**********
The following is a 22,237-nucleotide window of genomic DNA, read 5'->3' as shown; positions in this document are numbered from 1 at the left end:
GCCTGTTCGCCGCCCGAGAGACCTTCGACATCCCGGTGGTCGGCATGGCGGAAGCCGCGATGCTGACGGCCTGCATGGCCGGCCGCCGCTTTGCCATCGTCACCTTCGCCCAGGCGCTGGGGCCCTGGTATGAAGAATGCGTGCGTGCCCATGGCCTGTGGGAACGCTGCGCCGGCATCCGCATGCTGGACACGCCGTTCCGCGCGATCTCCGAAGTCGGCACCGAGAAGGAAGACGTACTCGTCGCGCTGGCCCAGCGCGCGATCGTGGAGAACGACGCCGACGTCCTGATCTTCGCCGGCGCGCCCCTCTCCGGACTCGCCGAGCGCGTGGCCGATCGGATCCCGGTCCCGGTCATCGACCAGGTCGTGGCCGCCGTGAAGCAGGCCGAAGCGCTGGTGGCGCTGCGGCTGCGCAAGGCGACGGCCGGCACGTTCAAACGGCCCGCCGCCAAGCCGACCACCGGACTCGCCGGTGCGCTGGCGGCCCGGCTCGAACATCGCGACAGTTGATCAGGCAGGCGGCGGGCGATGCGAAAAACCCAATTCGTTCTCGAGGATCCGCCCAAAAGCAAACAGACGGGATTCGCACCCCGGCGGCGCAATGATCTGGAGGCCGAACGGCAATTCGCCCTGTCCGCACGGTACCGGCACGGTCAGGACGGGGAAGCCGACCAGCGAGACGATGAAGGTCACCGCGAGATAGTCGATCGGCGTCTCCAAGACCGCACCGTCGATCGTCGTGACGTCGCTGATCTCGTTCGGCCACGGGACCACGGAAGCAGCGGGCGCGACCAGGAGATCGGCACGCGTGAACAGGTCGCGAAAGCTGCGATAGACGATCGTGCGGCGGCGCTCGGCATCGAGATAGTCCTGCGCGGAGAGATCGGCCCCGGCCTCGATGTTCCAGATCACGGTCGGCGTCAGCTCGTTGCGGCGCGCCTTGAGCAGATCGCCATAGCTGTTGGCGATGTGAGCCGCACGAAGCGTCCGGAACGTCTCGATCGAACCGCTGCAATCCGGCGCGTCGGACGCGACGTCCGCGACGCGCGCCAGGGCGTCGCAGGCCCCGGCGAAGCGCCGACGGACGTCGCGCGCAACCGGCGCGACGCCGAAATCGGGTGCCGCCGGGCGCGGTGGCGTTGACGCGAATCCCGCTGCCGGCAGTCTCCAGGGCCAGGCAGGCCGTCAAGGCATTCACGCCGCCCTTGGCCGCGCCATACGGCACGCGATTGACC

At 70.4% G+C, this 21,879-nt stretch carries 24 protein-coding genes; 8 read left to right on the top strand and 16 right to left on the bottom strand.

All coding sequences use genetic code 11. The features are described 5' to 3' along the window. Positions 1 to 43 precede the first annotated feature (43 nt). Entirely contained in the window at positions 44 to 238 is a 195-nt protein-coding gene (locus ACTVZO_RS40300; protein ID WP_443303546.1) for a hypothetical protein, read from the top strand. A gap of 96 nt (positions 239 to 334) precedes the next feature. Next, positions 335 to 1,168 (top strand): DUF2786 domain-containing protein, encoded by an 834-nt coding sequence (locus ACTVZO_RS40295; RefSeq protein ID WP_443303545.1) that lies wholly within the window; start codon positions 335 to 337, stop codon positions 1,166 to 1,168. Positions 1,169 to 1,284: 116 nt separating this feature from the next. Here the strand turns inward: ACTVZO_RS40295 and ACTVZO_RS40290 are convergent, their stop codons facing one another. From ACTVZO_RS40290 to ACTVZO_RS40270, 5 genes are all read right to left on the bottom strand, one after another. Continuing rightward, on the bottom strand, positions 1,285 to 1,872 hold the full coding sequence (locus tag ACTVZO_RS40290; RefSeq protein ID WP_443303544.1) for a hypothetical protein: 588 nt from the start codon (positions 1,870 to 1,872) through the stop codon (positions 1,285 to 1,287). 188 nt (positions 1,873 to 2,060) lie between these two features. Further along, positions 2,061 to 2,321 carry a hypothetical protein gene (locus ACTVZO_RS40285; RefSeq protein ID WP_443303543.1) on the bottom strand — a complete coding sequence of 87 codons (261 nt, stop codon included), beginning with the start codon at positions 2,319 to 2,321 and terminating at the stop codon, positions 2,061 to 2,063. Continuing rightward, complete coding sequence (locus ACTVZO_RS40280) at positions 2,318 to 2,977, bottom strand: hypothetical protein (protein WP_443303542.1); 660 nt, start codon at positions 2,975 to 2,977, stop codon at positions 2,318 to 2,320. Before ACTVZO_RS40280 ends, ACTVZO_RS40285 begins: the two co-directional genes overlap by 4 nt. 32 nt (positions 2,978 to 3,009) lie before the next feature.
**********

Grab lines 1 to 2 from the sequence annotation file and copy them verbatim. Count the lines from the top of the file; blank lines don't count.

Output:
The following is a 22,237-nucleotide window of genomic DNA, read 5'->3' as shown; positions in this document are numbered from 1 at the left end:
GCCTGTTCGCCGCCCGAGAGACCTTCGACATCCCGGTGGTCGGCATGGCGGAAGCCGCGATGCTGACGGCCTGCATGGCCGGCCGCCGCTTTGCCATCGTCACCTTCGCCCAGGCGCTGGGGCCCTGGTATGAAGAATGCGTGCGTGCCCATGGCCTGTGGGAACGCTGCGCCGGCATCCGCATGCTGGACACGCCGTTCCGCGCGATCTCCGAAGTCGGCACCGAGAAGGAAGACGTACTCGTCGCGCTGGCCCAGCGCGCGATCGTGGAGAACGACGCCGACGTCCTGATCTTCGCCGGCGCGCCCCTCTCCGGACTCGCCGAGCGCGTGGCCGATCGGATCCCGGTCCCGGTCATCGACCAGGTCGTGGCCGCCGTGAAGCAGGCCGAAGCGCTGGTGGCGCTGCGGCTGCGCAAGGCGACGGCCGGCACGTTCAAACGGCCCGCCGCCAAGCCGACCACCGGACTCGCCGGTGCGCTGGCGGCCCGGCTCGAACATCGCGACAGTTGATCAGGCAGGCGGCGGGCGATGCGAAAAACCCAATTCGTTCTCGAGGATCCGCCCAAAAGCAAACAGACGGGATTCGCACCCCGGCGGCGCAATGATCTGGAGGCCGAACGGCAATTCGCCCTGTCCGCACGGTACCGGCACGGTCAGGACGGGGAAGCCGACCAGCGAGACGATGAAGGTCACCGCGAGATAGTCGATCGGCGTCTCCAAGACCGCACCGTCGATCGTCGTGACGTCGCTGATCTCGTTCGGCCACGGGACCACGGAAGCAGCGGGCGCGACCAGGAGATCGGCACGCGTGAACAGGTCGCGAAAGCTGCGATAGACGATCGTGCGGCGGCGCTCGGCATCGAGATAGTCCTGCGCGGAGAGATCGGCCCCGGCCTCGATGTTCCAGATCACGGTCGGCGTCAGCTCGTTGCGGCGCGCCTTGAGCAGATCGCCATAGCTGTTGGCGATGTGAGCCGCACGAAGCGTCCGGAACGTCTCGATCGAACCGCTGCAATCCGGCGCGTCGGACGCGACGTCCGCGACGCGCGCCAGGGCGTCGCAGGCCCCGGCGAAGCGCCGACGGACGTCGCGCGCAACCGGCGCGACGCCGAAATCGGGTGCCGCCGGGCGCGGTGGCGTTGACGCGAATCCCGCTGCCGGCAGTCTCCAGGGCCAGGCAGGCCGTCAAGGCATTCACGCCGCCCTTGGCCGCGCCATACGGCACGCGATTGACC